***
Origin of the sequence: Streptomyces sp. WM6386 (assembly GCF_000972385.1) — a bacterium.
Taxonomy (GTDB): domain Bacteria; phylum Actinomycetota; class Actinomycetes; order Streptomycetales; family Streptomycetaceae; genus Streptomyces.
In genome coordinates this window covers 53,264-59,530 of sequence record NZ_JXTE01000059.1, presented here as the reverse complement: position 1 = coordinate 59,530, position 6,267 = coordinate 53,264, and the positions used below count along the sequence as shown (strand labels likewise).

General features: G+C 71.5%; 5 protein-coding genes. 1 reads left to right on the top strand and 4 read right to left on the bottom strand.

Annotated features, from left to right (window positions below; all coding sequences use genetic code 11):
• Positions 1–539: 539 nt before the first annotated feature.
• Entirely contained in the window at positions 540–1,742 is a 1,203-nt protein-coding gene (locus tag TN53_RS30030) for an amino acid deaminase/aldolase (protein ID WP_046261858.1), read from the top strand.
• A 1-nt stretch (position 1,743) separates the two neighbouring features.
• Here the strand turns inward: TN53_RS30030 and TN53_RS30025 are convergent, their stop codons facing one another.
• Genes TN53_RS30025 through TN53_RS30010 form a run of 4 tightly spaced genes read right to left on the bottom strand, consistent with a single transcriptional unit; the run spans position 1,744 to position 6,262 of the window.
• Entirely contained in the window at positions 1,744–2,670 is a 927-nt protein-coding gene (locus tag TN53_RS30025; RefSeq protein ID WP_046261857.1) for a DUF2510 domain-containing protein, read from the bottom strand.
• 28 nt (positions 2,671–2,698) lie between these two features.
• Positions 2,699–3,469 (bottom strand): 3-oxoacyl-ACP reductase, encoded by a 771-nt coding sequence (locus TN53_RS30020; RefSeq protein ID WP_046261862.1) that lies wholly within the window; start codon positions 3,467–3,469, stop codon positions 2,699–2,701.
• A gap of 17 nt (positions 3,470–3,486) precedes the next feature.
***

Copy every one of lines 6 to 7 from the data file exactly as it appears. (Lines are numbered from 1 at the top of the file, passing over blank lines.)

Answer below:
• Positions 1–539: 539 nt before the first annotated feature.
• Entirely contained in the window at positions 540–1,742 is a 1,203-nt protein-coding gene (locus tag TN53_RS30030) for an amino acid deaminase/aldolase (protein ID WP_046261858.1), read from the top strand.